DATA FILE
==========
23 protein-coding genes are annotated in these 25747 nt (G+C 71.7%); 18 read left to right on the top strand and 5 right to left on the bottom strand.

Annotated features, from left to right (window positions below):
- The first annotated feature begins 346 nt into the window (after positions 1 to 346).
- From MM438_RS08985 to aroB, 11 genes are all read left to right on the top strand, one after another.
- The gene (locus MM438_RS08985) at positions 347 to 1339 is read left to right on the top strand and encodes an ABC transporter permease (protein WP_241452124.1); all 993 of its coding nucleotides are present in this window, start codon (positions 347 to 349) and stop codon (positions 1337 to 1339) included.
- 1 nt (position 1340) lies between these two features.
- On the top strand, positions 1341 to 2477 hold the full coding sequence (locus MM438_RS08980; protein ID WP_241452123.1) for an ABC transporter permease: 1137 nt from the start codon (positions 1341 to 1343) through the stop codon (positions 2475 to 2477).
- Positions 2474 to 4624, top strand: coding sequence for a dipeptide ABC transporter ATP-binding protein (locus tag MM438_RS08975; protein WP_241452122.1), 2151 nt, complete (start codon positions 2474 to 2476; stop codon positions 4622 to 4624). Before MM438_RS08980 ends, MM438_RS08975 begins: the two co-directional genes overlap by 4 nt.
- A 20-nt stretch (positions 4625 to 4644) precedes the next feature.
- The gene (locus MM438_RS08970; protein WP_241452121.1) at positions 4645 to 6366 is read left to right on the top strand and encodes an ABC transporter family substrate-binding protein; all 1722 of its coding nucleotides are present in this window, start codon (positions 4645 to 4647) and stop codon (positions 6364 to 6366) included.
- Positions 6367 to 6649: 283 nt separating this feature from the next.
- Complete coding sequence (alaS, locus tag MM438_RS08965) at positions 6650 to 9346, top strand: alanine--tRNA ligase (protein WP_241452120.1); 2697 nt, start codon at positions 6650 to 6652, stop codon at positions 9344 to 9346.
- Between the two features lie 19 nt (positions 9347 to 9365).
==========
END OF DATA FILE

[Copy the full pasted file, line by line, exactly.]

23 protein-coding genes are annotated in these 25747 nt (G+C 71.7%); 18 read left to right on the top strand and 5 right to left on the bottom strand.

Annotated features, from left to right (window positions below):
- The first annotated feature begins 346 nt into the window (after positions 1 to 346).
- From MM438_RS08985 to aroB, 11 genes are all read left to right on the top strand, one after another.
- The gene (locus MM438_RS08985) at positions 347 to 1339 is read left to right on the top strand and encodes an ABC transporter permease (protein WP_241452124.1); all 993 of its coding nucleotides are present in this window, start codon (positions 347 to 349) and stop codon (positions 1337 to 1339) included.
- 1 nt (position 1340) lies between these two features.
- On the top strand, positions 1341 to 2477 hold the full coding sequence (locus MM438_RS08980; protein ID WP_241452123.1) for an ABC transporter permease: 1137 nt from the start codon (positions 1341 to 1343) through the stop codon (positions 2475 to 2477).
- Positions 2474 to 4624, top strand: coding sequence for a dipeptide ABC transporter ATP-binding protein (locus tag MM438_RS08975; protein WP_241452122.1), 2151 nt, complete (start codon positions 2474 to 2476; stop codon positions 4622 to 4624). Before MM438_RS08980 ends, MM438_RS08975 begins: the two co-directional genes overlap by 4 nt.
- A 20-nt stretch (positions 4625 to 4644) precedes the next feature.
- The gene (locus MM438_RS08970; protein WP_241452121.1) at positions 4645 to 6366 is read left to right on the top strand and encodes an ABC transporter family substrate-binding protein; all 1722 of its coding nucleotides are present in this window, start codon (positions 4645 to 4647) and stop codon (positions 6364 to 6366) included.
- Positions 6367 to 6649: 283 nt separating this feature from the next.
- Complete coding sequence (alaS, locus tag MM438_RS08965) at positions 6650 to 9346, top strand: alanine--tRNA ligase (protein WP_241452120.1); 2697 nt, start codon at positions 6650 to 6652, stop codon at positions 9344 to 9346.
- Between the two features lie 19 nt (positions 9347 to 9365).